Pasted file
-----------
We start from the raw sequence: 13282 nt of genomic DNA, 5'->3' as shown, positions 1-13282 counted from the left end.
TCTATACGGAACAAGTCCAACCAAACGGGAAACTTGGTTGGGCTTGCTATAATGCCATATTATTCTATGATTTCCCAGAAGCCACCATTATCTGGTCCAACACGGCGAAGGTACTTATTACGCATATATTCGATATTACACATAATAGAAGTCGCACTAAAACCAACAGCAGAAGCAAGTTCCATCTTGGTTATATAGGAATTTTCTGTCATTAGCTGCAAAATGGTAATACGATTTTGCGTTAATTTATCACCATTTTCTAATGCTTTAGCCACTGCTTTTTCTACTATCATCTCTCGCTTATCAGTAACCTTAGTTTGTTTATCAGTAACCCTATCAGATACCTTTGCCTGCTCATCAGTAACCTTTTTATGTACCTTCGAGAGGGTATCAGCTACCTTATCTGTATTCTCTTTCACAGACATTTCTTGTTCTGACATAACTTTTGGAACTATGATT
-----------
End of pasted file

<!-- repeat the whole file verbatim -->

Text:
We start from the raw sequence: 13282 nt of genomic DNA, 5'->3' as shown, positions 1-13282 counted from the left end.
TCTATACGGAACAAGTCCAACCAAACGGGAAACTTGGTTGGGCTTGCTATAATGCCATATTATTCTATGATTTCCCAGAAGCCACCATTATCTGGTCCAACACGGCGAAGGTACTTATTACGCATATATTCGATATTACACATAATAGAAGTCGCACTAAAACCAACAGCAGAAGCAAGTTCCATCTTGGTTATATAGGAATTTTCTGTCATTAGCTGCAAAATGGTAATACGATTTTGCGTTAATTTATCACCATTTTCTAATGCTTTAGCCACTGCTTTTTCTACTATCATCTCTCGCTTATCAGTAACCTTAGTTTGTTTATCAGTAACCCTATCAGATACCTTTGCCTGCTCATCAGTAACCTTTTTATGTACCTTCGAGAGGGTATCAGCTACCTTATCTGTATTCTCTTTCACAGACATTTCTTGTTCTGACATAACTTTTGGAACTATGATT